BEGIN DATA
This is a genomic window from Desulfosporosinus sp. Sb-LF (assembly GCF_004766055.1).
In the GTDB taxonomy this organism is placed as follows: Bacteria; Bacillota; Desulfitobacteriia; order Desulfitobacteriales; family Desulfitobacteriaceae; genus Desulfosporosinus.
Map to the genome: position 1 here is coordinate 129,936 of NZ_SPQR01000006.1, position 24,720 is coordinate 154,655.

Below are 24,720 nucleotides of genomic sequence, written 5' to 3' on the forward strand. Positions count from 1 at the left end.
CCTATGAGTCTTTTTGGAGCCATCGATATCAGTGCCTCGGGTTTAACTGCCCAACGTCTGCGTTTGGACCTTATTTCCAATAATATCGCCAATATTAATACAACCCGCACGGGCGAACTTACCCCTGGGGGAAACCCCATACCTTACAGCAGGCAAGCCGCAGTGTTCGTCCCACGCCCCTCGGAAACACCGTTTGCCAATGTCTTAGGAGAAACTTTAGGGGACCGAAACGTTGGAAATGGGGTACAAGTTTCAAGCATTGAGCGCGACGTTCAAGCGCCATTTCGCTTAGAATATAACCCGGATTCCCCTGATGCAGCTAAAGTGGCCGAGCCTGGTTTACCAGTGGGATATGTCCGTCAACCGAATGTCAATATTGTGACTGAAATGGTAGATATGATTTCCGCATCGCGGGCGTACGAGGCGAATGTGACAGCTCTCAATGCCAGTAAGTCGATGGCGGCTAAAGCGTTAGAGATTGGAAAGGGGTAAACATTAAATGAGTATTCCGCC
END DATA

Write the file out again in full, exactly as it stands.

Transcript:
This is a genomic window from Desulfosporosinus sp. Sb-LF (assembly GCF_004766055.1).
In the GTDB taxonomy this organism is placed as follows: Bacteria; Bacillota; Desulfitobacteriia; order Desulfitobacteriales; family Desulfitobacteriaceae; genus Desulfosporosinus.
Map to the genome: position 1 here is coordinate 129,936 of NZ_SPQR01000006.1, position 24,720 is coordinate 154,655.

Below are 24,720 nucleotides of genomic sequence, written 5' to 3' on the forward strand. Positions count from 1 at the left end.
CCTATGAGTCTTTTTGGAGCCATCGATATCAGTGCCTCGGGTTTAACTGCCCAACGTCTGCGTTTGGACCTTATTTCCAATAATATCGCCAATATTAATACAACCCGCACGGGCGAACTTACCCCTGGGGGAAACCCCATACCTTACAGCAGGCAAGCCGCAGTGTTCGTCCCACGCCCCTCGGAAACACCGTTTGCCAATGTCTTAGGAGAAACTTTAGGGGACCGAAACGTTGGAAATGGGGTACAAGTTTCAAGCATTGAGCGCGACGTTCAAGCGCCATTTCGCTTAGAATATAACCCGGATTCCCCTGATGCAGCTAAAGTGGCCGAGCCTGGTTTACCAGTGGGATATGTCCGTCAACCGAATGTCAATATTGTGACTGAAATGGTAGATATGATTTCCGCATCGCGGGCGTACGAGGCGAATGTGACAGCTCTCAATGCCAGTAAGTCGATGGCGGCTAAAGCGTTAGAGATTGGAAAGGGGTAAACATTAAATGAGTATTCCGCC